Apple's Crisis of Confidence
Transparency only way to protect shareholders.
Hello from New York, where I'm taking the day off from TV. And bathing. And pretty much everything except watching The Blues Brothers, blowing my nose and doing some stretching to offset the suddenly too-oft-quoted "Fetal Position & Cash" thing.
Which doesn't mean I won't link to the atypically insightful New York Times op-ed again.
I haven't grown a sudden sense of shame: I'm in finance and on TV. Once you become a hussy, it's just a matter of negotiating a price. It's also a matter of pacing yourself.
Which brings us back to watching The Blues Brothers and trying to rinse off the stench of "political process." I'm hoping a tub of scalding hot water, bleach, a pinch of lye, a quart of tomato juice and just a dash of hydrochloric acid will do the trick.
Here's what I'm watching in the meantime:
- I was born just a touch cynical; I learned all I know about the political process from Schoolhouse Rock. So what set me off about the endless stream of Senators and Congressmen coming on my show to justify claiming to be holding out for a bill that "cracked down on Wall St. fat cats, defends Main St. and protects our children from a massive deficit"? If you guessed "financial ignoramuses trying to take the highroad on loving their children," you win today's "How to Enrage Macke" pool.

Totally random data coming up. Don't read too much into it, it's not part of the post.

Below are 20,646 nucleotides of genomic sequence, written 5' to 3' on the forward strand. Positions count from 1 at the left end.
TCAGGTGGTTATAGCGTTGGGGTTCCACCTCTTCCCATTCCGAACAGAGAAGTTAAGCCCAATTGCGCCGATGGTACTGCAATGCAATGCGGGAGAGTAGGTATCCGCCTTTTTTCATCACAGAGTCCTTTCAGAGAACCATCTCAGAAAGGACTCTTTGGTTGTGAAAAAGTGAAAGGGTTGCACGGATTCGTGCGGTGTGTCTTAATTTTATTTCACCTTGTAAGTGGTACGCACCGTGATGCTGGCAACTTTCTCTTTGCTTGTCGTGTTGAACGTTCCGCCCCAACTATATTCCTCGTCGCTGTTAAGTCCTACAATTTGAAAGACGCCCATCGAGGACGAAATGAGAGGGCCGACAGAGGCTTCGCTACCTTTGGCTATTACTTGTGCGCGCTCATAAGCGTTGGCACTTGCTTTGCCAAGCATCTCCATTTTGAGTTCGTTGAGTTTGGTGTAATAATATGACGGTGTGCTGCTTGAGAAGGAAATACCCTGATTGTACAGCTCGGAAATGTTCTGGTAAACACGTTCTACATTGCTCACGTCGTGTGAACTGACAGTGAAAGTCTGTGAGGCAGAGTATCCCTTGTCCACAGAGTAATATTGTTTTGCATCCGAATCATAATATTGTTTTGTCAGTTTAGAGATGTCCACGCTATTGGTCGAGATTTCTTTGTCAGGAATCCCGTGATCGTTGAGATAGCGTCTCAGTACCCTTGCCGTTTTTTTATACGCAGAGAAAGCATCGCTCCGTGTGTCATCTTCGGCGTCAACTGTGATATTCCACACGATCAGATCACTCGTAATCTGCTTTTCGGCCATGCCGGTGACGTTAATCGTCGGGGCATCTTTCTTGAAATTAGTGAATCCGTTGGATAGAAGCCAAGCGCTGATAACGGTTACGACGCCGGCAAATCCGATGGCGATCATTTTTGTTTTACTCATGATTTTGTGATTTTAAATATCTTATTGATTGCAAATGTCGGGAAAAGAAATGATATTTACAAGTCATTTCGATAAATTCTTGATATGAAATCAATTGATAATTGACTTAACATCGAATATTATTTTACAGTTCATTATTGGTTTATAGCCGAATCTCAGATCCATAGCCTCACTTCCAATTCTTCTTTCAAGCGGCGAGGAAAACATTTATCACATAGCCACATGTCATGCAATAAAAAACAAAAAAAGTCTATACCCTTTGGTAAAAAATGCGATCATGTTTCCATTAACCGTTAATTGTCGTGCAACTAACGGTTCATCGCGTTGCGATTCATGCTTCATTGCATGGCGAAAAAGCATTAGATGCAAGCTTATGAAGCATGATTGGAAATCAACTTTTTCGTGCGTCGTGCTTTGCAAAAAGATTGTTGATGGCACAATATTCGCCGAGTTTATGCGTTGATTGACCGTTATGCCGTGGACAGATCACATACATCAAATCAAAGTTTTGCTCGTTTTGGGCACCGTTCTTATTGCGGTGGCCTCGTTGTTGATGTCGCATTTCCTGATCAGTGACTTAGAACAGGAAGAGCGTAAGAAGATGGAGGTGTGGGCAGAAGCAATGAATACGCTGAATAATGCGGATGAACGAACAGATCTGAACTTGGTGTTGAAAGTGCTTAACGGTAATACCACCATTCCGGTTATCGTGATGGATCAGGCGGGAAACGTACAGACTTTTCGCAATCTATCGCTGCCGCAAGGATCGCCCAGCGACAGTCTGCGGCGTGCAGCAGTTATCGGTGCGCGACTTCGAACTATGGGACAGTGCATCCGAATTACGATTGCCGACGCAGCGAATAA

If you have kids, and aren't Shawn Kemp, you automatically know what it is to be perpetually horrified by their exposure to "life". I play a mad guy on TV but, truthfully, unless you bring my kids, my wife or my brains into it, you're not really going to be able to infuriate me. I spent a week talking to folks who did all three while burning down my financial markets.
- Speaking of family, today's unscheduled day off was also inspired by Mrs. Jeffmacke, who had the pleasure of pausing last night's Vice Presidential debate broadcast after every question so I could a) tell her how Biden and/or Palin "should" answer every question and b) give alternating lectures on "Biden's inability to overwhelm an inferior opponent" and "Palin's (advisors) refusal to have her take the high road by taking the stance that this crisis is not about Wall Street versus Main Street."
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